You can, however, create some function that returns a T. You never have to specify HOW it returns or creates a T if it is never executed.
    They aren't (7.1.6.2):
    The operand of the decltype specifier is an unevaluated operand (Clause 5).
    Quote Originally Posted by Elysia View Post
    No, not good enough. If T is incomplete at some instance, but defined later on in the same translation unit, then the T must refer to the actual T as defined later on, hence sizeof(T) will return the correct size.
    I don't quite get it, but nvm...
    I never put signature, but I decided to make an exception.

  11. #11
    C++まいる!Cをこわせ! Elysia's Avatar
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    Quote Originally Posted by kmdv View Post
    They aren't (7.1.6.2):
    Ok, then it's just the term evaluated used in the standard that I do not quite understand.

    I don't quite get it, but nvm...
    It means that if the compiler finds some sizeof(T) and T is an incomplete type, than the compiler must defer evaluating that until T is fully defined (if it is defined in the current translatio unit).
    That's why you will always get the correct size of T regardless of where it's placed.
    I just wish it would apply to SFINAE, as well. But then again, it really is a hack in the standard that is widely abused. Can't say I'm surprised it has side effects...
    Quote Originally Posted by Adak View Post
    io.h certainly IS included in some modern compilers. It is no longer part of the standard for C, but it is nevertheless, included in the very latest Pelles C versions.
    Quote Originally Posted by Salem View Post
    You mean it's included as a crutch to help ancient programmers limp along without them having to relearn too much.

    Outside of your DOS world, your header file is meaningless.

  12. #12
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    Quote Originally Posted by Elysia View Post
    It means that if the compiler finds some sizeof(T) and T is an incomplete type, than the compiler must defer evaluating that until T is fully defined (if it is defined in the current translatio unit).
    That's why you will always get the correct size of T regardless of where it's placed.
    I just wish it would apply to SFINAE, as well. But then again, it really is a hack in the standard that is widely abused. Can't say I'm surprised it has side effects...
    How does it defer?

    If you mean that:

    Code:
    class Foo;
    
    template <typename T>
    class Bar
    {
        static_assert(sizeof(T) > 0, "");
    };
    
    class Foo : Bar<Foo>
    {
    };
    // Foo complete at this point.
    It works fine (read: doesn't compile).
    I never put signature, but I decided to make an exception.

  13. #13
    C++まいる!Cをこわせ! Elysia's Avatar
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    Actually, what I read on the intraweb seems to contradict your and my result. sizeof an incomplete type is a compile error.

    But what I meant was something like this:
    In your example, at line 9, Bar is instantiated. By this time, Foo is incomplete.
    At line 6, you evaluated T == Foo. This will produce a compile error, but that's irrelevant for our example. But note that this is Foo, yet sizeof(Foo) here is undefined (compile error).
    But after line 12, sizeof(Foo) is not undefined, so that implies that this must be a different Foo. But the standard says this cannot be. All Foos (or any type T) must be the same type.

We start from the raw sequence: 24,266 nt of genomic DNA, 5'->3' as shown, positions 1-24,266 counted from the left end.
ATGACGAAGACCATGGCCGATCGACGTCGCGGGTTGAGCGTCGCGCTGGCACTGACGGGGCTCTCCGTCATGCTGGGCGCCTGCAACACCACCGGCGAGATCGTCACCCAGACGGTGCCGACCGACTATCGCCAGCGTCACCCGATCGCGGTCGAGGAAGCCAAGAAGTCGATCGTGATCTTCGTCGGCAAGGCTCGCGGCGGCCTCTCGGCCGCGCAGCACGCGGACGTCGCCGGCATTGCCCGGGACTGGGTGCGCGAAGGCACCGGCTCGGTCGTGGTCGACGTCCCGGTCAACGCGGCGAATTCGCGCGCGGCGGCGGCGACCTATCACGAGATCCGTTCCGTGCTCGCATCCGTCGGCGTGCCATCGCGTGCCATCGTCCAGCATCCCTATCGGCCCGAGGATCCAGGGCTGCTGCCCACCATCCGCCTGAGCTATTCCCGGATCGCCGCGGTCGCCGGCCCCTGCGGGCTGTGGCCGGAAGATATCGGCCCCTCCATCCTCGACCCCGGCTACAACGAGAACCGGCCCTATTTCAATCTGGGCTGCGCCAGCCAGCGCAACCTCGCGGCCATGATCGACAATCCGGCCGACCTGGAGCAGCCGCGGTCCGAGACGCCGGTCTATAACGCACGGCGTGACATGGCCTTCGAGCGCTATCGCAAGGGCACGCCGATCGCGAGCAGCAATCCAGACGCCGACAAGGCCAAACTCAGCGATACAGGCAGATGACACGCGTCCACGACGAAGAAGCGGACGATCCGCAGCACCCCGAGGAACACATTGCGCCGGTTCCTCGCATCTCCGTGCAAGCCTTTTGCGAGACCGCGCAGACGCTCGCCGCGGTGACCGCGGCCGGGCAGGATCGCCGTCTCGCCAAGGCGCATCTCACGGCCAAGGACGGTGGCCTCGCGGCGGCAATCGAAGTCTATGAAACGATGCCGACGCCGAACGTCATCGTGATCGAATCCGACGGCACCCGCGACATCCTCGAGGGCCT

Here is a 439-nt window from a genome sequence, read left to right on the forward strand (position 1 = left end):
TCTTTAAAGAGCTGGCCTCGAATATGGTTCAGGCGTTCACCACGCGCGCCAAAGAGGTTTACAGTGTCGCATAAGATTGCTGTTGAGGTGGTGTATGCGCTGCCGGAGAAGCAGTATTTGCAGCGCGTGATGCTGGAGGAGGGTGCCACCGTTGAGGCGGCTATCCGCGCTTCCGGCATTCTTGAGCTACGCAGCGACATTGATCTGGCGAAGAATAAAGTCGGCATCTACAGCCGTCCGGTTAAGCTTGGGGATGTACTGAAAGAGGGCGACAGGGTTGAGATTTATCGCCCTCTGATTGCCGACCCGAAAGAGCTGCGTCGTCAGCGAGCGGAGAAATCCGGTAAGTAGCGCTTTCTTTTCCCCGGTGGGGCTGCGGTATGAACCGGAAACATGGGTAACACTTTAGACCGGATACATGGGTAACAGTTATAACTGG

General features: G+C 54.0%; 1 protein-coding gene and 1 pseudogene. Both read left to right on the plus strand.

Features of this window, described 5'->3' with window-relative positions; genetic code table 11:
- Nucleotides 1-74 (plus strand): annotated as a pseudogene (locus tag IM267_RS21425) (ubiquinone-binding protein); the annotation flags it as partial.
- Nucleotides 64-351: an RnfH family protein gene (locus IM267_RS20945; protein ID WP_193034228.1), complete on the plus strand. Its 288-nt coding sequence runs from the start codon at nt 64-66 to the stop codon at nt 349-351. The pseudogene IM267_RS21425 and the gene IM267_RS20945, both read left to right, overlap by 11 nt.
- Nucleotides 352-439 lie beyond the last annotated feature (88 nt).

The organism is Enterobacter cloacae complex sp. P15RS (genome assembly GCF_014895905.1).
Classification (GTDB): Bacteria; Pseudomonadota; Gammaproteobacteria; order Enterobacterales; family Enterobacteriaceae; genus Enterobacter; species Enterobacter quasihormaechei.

Quote Originally Posted by Adak View Post
    io.h certainly IS included in some modern compilers. It is no longer part of the standard for C, but it is nevertheless, included in the very latest Pelles C versions.
    Quote Originally Posted by Salem View Post
    You mean it's included as a crutch to help ancient programmers limp along without them having to relearn too much.

    Outside of your DOS world, your header file is meaningless.

  14. #14
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    Quote Originally Posted by Elysia View Post
    Actually, what I read on the intraweb seems to contradict your and my result. sizeof an incomplete type is a compile error.

    But what I meant was something like this:
    In your example, at line 9, Bar is instantiated. By this time, Foo is incomplete.
    At line 6, you evaluated T == Foo. This will produce a compile error, but that's irrelevant for our example. But note that this is Foo, yet sizeof(Foo) here is undefined (compile error).
    But after line 12, sizeof(Foo) is not undefined, so that implies that this must be a different Foo. But the standard says this cannot be. All Foos (or any type T) must be the same type.
    Can you give a relevant part in the standard, or at least some track?

    Why does it imply that it is a different Foo? It is the same Foo but defined, unless I'm missing something.
    sizeof(x) recieves x which is an incomplete type, and thus raises error. If I understand the way it could defer anything - it cannot defer sizeof() evaluation, because its result may be necessary for further template processing.
    I never put signature, but I decided to make an exception.

  15. #15
    C++まいる!Cをこわせ! Elysia's Avatar
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    I got it from here (see last reply):
    c++ - How to write `is_complete` template? - Stack Overflow

    It implies it's a different Foo because the compiler has not seen the entire Foo yet.
    Quote Originally Posted by Adak View Post
    io.h certainly IS included in some modern compilers. It is no longer part of the standard for C, but it is nevertheless, included in the very latest Pelles C versions.
    Quote Originally Posted by Salem View Post
    You mean it's included as a crutch to help ancient programmers limp along without them having to relearn too much.

    Outside of your DOS world, your header file is meaningless.